What Business and HR Leaders Must Focus on in 2017

It's the beginning of a new year, a time traditionally reserved for reflection and self-analysis – not only for individuals, but for businesses as well. Many of us spend January pondering our resolutions for the coming year, but in boardrooms around the world, executives are looking back over 2016 at what they did right and what they could have done better.

A number of issues seem to have been flagged across organizations and industries this year. Many companies are using outdated training programs, struggling to retain top talent, and/or lacking in employee engagement initiatives, according to a study from Waggl, an employee feedback platform.

Training Day

Only 34 percent of respondents to Waggl's "Voice of the Workplace" survey – or "pulse" in Waggl parlance – said that their current training programs are meeting development needs. That means a whopping 66 percent are using training programs that are out of date or at least partially ineffective.

"We work with companies of all sizes, and the common issue we see with respect to training is that although most organizations have training programs in place, they aren't always getting enough feedback on the effectiveness to make updates in real time, given the pace of rapid change in the workplace," says Michael Papay, CEO of Waggl. "HR departments often send transactional 'smile sheets' right after a training program, but the feedback isn't authentic or dynamic enough to really help shape the program."

Papay also notes "it is important that the organization's leaders support and help facilitate the learning events in order to ensure that they are aligned with the company's strategy."

"Companies that do have effective training programs in place are better able to retain talent, which ultimately cuts down on the churn and disruption and eliminates the need to constantly recruit for new talent," Papay adds.

Best of the Best

Of course, before you can train workers, you have to hire them. Eighty-six percent of survey respondents said their company could do more to attract top talent.

"These results clearly illustrate that hiring, retention, and communication are top of mind for HR and business leaders right now," says Papay.

Hiring has accelerated since 2008, and there are now many jobs available. That means talented individuals have more options in the job market than they had just a few years ago.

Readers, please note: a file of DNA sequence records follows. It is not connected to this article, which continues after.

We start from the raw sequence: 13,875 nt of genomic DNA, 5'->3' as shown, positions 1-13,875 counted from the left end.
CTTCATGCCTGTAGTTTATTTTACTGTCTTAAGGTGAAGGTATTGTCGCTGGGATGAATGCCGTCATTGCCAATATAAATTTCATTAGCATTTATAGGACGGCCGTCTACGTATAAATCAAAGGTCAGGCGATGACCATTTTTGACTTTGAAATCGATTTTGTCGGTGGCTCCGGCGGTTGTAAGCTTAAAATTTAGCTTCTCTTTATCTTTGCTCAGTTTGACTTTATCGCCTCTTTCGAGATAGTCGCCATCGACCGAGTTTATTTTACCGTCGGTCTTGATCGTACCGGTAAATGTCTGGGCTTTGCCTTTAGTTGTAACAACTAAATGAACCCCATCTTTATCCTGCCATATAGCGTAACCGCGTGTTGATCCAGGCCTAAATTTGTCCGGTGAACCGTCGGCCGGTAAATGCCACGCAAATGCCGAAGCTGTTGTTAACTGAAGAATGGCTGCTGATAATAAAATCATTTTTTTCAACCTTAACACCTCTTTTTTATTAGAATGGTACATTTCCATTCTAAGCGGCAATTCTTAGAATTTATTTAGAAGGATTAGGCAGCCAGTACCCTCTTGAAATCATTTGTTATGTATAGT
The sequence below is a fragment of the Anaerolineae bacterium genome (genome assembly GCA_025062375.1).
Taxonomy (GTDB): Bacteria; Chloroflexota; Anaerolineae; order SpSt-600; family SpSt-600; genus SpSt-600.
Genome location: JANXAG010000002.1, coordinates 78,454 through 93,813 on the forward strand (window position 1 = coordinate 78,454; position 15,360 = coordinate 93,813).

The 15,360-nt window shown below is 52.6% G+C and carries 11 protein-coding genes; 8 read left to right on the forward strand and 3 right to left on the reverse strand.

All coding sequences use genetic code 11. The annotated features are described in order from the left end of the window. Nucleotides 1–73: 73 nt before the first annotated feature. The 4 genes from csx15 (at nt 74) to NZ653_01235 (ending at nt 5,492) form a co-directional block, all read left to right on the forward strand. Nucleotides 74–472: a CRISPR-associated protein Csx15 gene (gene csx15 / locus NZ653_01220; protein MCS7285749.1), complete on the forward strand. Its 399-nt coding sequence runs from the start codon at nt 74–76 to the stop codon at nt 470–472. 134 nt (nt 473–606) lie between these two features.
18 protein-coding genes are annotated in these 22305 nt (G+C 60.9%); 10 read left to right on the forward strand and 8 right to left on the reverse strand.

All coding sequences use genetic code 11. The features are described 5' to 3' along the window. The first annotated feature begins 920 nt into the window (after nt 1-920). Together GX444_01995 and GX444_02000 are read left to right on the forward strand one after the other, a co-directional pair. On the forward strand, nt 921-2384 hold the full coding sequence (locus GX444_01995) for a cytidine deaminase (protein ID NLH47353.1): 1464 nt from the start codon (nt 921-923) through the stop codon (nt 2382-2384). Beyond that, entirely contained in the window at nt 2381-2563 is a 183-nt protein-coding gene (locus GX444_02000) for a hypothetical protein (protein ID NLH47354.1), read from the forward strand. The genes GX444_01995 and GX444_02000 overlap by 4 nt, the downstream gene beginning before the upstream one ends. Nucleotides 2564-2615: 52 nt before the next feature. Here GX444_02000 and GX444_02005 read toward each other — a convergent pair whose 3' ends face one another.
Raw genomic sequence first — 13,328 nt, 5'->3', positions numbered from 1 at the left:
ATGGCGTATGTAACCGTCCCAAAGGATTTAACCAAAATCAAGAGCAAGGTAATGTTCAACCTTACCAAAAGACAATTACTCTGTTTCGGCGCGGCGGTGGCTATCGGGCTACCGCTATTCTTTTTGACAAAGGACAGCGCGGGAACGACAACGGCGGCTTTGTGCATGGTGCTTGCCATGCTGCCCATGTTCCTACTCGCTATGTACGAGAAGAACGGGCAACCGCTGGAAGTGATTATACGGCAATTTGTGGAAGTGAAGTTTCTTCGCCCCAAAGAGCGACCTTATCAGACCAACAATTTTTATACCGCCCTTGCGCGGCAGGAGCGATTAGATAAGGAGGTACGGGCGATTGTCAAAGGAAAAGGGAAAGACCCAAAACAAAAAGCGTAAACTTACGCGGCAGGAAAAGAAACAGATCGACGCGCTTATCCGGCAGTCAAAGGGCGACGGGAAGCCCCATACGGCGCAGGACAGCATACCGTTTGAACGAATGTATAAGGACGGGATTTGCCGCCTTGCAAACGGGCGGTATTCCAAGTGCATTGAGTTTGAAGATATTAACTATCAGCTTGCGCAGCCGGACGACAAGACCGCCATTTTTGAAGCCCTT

"[T]he power dynamic has shifted from the hiring managers to the employees," Papay says. "That creates a context where skilled workers are in such high demand, they can theoretically go anywhere they want. Recruiting may be the hot button right now, but once the talent is secured, engagement and training are essential to building the type of team culture that can effectively execute on strategic goals – especially in our current business climate, which is rife with constant change. Surviving and thriving in the age of disruption means learning to retain the best talent, and that requires actively measuring and monitoring culture."

Rules of Engagement

While employee engagement has become a frequent topic of important discussion, many companies still struggle to actually engage their workers.

According to recent data from Gallup, 50.8 percent of employees in the U.S. are not engaged and a further 17.2 percent are actively disengaged. Employee engagement has consistently hovered around 33 percent of the workforce for the past decade or so, and these chronically low engagement levels come with significant costs. The overall U.S. economy may be losing between $450 and $550 billion a year in productivity as a result of widespread disengagement.

"What is causing this epidemic of disengagement? The most likely reason is that people don't feel that their opinions matter within the workplace," Papay says. "Business leaders may believe that they are open to hearing what's happening within the organization, but often the 'listening' consists only of measurement. One-way communication tactics like annual surveys are a chore for both participants and administrators, and they are too slow to conduct and analyze. And as helpful as quantitative data can be, it only tells part of the story."

Papay suggests that it may be time for organizations to "stop measuring and start actively listening."

"Progressive companies are starting to rely on crowdsourced feedback for decision making because it's more inclusive and more agile," Papay says.

Everyone knows the famous quote from philosopher George Santayana: "Those who cannot remember the past are condemned to repeat it." Looking back at the end of each year is an important practice for companies that want to make sure they aren't going to keep repeating their mistakes. If you want to cut your organization's bad habits, now is the time to review your training, talent acquisition and retention, and employee engagement methods.